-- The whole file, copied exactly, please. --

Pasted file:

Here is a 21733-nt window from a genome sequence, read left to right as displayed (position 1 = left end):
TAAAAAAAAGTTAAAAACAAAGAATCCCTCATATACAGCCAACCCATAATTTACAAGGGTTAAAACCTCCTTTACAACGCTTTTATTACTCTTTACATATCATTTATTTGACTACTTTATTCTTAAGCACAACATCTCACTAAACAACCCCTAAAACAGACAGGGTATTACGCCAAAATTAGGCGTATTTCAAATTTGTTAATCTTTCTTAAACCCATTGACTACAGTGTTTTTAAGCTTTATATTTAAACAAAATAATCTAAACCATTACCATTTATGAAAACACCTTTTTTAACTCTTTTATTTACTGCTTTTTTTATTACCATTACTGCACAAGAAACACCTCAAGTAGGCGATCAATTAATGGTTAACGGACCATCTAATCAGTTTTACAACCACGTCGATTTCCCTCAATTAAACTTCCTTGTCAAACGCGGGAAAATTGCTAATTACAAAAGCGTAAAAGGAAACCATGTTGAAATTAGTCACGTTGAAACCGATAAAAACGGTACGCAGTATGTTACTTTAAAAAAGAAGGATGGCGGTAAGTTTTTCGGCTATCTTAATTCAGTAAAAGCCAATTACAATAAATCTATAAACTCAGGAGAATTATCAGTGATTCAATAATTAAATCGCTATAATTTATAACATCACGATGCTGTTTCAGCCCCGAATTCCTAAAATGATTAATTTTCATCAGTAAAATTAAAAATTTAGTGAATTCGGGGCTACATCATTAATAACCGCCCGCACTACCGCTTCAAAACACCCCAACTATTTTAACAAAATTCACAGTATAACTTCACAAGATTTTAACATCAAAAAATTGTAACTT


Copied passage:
Here is a 21733-nt window from a genome sequence, read left to right as displayed (position 1 = left end):
TAAAAAAAAGTTAAAAACAAAGAATCCCTCATATACAGCCAACCCATAATTTACAAGGGTTAAAACCTCCTTTACAACGCTTTTATTACTCTTTACATATCATTTATTTGACTACTTTATTCTTAAGCACAACATCTCACTAAACAACCCCTAAAACAGACAGGGTATTACGCCAAAATTAGGCGTATTTCAAATTTGTTAATCTTTCTTAAACCCATTGACTACAGTGTTTTTAAGCTTTATATTTAAACAAAATAATCTAAACCATTACCATTTATGAAAACACCTTTTTTAACTCTTTTATTTACTGCTTTTTTTATTACCATTACTGCACAAGAAACACCTCAAGTAGGCGATCAATTAATGGTTAACGGACCATCTAATCAGTTTTACAACCACGTCGATTTCCCTCAATTAAACTTCCTTGTCAAACGCGGGAAAATTGCTAATTACAAAAGCGTAAAAGGAAACCATGTTGAAATTAGTCACGTTGAAACCGATAAAAACGGTACGCAGTATGTTACTTTAAAAAAGAAGGATGGCGGTAAGTTTTTCGGCTATCTTAATTCAGTAAAAGCCAATTACAATAAATCTATAAACTCAGGAGAATTATCAGTGATTCAATAATTAAATCGCTATAATTTATAACATCACGATGCTGTTTCAGCCCCGAATTCCTAAAATGATTAATTTTCATCAGTAAAATTAAAAATTTAGTGAATTCGGGGCTACATCATTAATAACCGCCCGCACTACCGCTTCAAAACACCCCAACTATTTTAACAAAATTCACAGTATAACTTCACAAGATTTTAACATCAAAAAATTGTAACTT